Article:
Smits Farm

Carl Smits
Chicago Heights, IL
Vegetables & Herbs
Organically Grown
http://www.smitsfarms.com/index.html

If you have ever made a meal with tasty herbs and spices, you’ll be thankful that Carl Smits decided to be a farmer. We spoke to Carl, while he was out on his tractor, about Smits Farm and the reasons why he became a farmer.

The Farm

Smits Farm is located in Chicago Heights, just south of Chicago’s city limits and it’s one of our closest farms. In 1990, Carl and Deb, with the help of their five children (Kayla, Monica, Rachel, Andrew, and Matthew), started growing what the Farmers Market was lacking. Herbs! They grow a remarkable variety including mint, chives, lemon balm, cilantro, and basil. This proved to be a success. Since then, they have grown in size starting out with just one greenhouse to having several greenhouses on 125 acres. They have started to grow more produce like tomatoes, zucchini, sweet corn, peppers, squash, melons, and pumpkins.

Carl realized that he wanted to be a farmer when he was in university, studying to become a minister. After taking a soil science course as an elective, he learned how important it was to take care of soil. He remembers that his professor once said, “if you want to be a farmer, you have to build your soil.” This stuck with him through the years and he took it into his practices when he started farming. Carl also gained experience in his youth when he worked on his Grandfather’s farm.

Farm Practices

Everything on Smits Farm is grown without the use of chemicals. He uses his own fertilizer that he makes from ground-up yard waste. This idea came from the new regulations in Illinois that would send all yard waste to landfills, instead of for composting. To avoid any contamination, Carl always tests the yard waste before it is used. He also reduces the amount of natural gas and oil used by heating the greenhouses with waste wood in the winter. Carl bought his farm from a conventional grower and he said that the first year transition was a little tricky. A nitrogen-deficiency in the soil left the crops looking yellow and fertility was low. The weeds were out of control from years of spraying, which created a population explosion. The fields needed a lot of TLC with cultivation, hand weeding, and adding organic materials in the soil. Carl explained that his choice was more of a logical decision rather than an ethical, health or environmental assessment. Carl believes that going back to the natural way of farming, without the use of chemicals and pesticides, guarantees that the soil will build up organic matter and gradually retain nutrients that were lost. Healthy soil means that plants will be healthier and resistant against any insects or disease. Carl said the more natural the farming is, the fewer problems the farmers will have.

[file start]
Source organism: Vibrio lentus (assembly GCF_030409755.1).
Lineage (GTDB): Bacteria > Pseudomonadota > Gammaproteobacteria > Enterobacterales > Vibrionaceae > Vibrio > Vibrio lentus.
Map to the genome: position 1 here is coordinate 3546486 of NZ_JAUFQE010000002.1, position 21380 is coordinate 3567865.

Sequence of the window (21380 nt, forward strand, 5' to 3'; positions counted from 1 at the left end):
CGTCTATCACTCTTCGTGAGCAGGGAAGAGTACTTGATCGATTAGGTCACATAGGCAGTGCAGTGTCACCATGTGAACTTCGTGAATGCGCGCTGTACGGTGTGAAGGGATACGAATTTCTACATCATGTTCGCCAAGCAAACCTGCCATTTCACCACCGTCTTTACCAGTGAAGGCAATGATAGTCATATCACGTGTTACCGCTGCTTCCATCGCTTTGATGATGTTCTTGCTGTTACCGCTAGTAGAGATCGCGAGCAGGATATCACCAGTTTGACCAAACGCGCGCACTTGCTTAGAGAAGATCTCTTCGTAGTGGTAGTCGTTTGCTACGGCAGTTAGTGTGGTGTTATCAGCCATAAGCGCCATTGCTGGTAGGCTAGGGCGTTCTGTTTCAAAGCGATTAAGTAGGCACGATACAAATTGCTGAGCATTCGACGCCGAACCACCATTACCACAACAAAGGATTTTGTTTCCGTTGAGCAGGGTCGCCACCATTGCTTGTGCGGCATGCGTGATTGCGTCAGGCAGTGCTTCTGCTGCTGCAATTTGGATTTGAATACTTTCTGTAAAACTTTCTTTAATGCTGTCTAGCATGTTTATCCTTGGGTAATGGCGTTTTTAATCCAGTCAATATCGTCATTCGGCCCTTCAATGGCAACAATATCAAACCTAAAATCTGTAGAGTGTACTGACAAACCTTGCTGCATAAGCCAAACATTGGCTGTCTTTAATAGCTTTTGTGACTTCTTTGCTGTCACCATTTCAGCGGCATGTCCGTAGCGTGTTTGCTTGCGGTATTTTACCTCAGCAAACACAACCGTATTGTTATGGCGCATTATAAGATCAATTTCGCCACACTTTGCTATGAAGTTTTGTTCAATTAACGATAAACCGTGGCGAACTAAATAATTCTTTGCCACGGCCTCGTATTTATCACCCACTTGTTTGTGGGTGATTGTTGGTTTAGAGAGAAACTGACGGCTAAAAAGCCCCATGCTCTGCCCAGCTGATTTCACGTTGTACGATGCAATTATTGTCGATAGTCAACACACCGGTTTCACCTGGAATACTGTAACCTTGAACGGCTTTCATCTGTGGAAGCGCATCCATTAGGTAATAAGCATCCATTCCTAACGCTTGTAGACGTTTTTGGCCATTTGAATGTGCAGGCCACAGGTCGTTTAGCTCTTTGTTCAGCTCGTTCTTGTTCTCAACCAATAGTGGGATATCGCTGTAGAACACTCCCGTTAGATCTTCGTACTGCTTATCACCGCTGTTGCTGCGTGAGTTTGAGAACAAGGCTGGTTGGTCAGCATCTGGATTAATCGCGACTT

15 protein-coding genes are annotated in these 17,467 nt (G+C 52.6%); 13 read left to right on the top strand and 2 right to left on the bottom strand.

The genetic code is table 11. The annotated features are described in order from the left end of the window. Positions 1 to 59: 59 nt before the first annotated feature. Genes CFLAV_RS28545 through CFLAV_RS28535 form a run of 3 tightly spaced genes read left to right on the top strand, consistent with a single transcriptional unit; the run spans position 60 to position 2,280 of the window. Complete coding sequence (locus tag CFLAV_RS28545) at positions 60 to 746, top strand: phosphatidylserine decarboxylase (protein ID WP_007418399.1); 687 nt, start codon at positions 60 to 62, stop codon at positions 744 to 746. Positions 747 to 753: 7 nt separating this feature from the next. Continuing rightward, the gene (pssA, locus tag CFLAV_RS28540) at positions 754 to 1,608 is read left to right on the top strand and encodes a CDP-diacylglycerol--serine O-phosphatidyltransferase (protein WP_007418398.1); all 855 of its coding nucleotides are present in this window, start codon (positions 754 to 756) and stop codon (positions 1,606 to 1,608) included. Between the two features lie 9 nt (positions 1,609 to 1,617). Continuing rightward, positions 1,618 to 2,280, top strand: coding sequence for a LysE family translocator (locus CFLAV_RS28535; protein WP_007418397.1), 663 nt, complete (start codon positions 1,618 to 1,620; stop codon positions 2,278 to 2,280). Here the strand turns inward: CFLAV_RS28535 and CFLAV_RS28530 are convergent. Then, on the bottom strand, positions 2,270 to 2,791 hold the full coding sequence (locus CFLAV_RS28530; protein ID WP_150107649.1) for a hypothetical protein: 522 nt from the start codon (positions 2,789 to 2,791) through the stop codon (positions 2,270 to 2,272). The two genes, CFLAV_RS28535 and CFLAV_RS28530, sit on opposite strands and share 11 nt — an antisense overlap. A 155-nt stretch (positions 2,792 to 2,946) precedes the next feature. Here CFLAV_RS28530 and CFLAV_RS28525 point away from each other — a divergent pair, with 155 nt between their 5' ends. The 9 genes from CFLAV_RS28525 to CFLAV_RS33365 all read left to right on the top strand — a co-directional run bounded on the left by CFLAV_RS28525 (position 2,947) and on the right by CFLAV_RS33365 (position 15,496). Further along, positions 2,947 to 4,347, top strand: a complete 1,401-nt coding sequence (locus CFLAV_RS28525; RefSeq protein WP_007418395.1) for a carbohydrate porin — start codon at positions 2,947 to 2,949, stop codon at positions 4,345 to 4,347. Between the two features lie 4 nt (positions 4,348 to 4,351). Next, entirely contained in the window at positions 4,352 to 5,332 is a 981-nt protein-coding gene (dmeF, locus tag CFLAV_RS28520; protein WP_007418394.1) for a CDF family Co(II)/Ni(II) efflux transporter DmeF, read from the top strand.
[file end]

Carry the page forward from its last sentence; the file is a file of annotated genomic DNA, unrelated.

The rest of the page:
Typical Farm Day

Carl’s day starts when the sun rises and his goal is to be done by 5 p.m. The growing season starts in January, when flowers are planted in their greenhouses. He then transitions to his herb and vegetable transplants. He goes until the first frost, which seems to be a little late this year. He usually works the farm and he has high school students or interns help him work the fields along with his farmer’s markets. This year he started a stand on the side of his farm where he sells more vegetables.

Carl has a very warm personality and it was pleasure to speak with him. His love and passion for his work has been a large role in his success.

Carl’s Best of Farming    
             -The ability to work outside and be around family
             -Watching everything grow.

Last Updated September 2007

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  • Oregano bunch

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    Oregano bunch

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